FAI: One year later

A year ago today I was off work so I could go in for hip surgery. My hip was resurfaced (which is a really weird term for me when applied to something inside my body; not a comfortable image), I spent a while on crutches, months in physical therapy, and there were times when I despaired of ever being able to run again.

Today I ran. I’ve been running for a few months now. I only ran 1.67 miles because I had to take some time off due to irritating my hip by moving lots and lots of boxes. It feels good to be running again. I still have moments of frustration that my distance is so limited now when I used to be able to run much farther, but I’m getting better at accepting that it will just take a while to work back up to that level.

There are days that my hip is still a problem. If I’m very tired, it gets achy. Sometimes pressure changes can make it hurt; the first time I was on an airplane after the surgery, which was about five months later, my hip was extremely uncomfortable. I flew a couple of weeks ago, though, and only got a little bit of an ache on the last of four flights. I can overuse it, as evidenced by the fact that moving boxes was not my best idea ever. Necessity sometimes dictates my choices, though, and we needed to get Xander and Katja moved. I have a few weeks before I have to make another trip, my move to our new home, and my hip is already almost recovered from the move last weekend.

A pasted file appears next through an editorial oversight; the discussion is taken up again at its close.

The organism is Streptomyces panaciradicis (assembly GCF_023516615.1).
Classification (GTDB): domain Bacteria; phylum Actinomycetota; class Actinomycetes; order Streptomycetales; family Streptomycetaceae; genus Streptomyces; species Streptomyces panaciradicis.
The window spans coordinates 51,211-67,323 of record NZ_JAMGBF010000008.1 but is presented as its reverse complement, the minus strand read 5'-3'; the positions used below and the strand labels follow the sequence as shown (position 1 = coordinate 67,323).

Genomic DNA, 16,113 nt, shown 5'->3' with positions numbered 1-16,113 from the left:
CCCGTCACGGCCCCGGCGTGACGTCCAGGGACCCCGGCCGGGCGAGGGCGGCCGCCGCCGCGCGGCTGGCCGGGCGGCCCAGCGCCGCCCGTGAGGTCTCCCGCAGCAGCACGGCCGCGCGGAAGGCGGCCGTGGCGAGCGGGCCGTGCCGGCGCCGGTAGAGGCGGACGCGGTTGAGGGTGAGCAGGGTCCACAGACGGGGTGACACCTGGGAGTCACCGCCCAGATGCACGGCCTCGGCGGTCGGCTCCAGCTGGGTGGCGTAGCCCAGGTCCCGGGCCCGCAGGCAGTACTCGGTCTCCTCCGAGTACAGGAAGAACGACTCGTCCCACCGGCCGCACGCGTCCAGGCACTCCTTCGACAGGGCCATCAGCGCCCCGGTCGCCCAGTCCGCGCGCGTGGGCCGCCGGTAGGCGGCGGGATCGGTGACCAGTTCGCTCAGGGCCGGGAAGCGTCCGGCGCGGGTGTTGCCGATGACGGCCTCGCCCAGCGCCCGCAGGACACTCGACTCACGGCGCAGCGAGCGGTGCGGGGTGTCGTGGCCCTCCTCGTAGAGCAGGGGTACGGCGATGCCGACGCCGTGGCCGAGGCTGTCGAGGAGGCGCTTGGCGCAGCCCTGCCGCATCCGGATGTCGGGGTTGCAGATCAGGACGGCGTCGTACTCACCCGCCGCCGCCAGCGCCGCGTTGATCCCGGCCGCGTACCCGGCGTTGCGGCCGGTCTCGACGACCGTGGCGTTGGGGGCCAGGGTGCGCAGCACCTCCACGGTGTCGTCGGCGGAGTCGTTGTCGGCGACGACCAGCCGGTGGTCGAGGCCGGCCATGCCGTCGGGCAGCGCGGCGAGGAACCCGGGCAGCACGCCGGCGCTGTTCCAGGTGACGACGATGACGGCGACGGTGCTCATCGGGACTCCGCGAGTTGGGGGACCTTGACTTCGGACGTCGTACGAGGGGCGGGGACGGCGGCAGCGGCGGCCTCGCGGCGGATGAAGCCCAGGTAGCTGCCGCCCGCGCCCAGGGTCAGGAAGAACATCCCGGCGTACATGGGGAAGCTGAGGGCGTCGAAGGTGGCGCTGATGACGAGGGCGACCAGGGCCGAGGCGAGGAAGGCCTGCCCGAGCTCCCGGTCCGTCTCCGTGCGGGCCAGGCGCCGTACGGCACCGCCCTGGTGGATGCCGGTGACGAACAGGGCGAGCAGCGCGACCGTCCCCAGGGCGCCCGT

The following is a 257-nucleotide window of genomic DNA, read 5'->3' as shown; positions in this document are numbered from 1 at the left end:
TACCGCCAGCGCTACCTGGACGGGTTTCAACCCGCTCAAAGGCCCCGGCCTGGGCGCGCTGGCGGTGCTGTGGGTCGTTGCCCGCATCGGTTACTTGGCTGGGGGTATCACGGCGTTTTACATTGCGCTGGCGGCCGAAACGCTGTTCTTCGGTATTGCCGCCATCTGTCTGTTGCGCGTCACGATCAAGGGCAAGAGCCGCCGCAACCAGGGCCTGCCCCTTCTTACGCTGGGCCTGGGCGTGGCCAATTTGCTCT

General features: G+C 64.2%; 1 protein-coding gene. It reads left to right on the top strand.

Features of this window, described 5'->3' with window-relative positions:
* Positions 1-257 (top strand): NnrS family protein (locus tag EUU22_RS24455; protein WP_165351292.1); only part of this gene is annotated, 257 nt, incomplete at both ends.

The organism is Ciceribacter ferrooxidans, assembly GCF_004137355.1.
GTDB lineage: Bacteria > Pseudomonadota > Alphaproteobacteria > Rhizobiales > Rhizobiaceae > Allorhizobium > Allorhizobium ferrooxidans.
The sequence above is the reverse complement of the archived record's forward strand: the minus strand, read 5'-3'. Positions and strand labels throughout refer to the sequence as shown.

I’m glad I got surgery for FAI. I was in a lot of pain before the surgery and it was getting worse, not better. The recovery has been slow, but not as slow as it could have been. It has definitely been frustrating. I can run without pain now, though, and running is my stress relief and relaxation. I decided I wanted to run a half marathon and, somewhere in the training cycle, I ended up loving it. I am very glad that modern medicine can allow a doctor to make three small incisions, slide in a camera and some tools, and take off a nasty little bit of bone. It’s better now. It’s not completely healed, but I can move freely, enjoy life, and go running. That’s a huge difference and it means my life is better than it would have been if I’d decided not to go through with the surgery.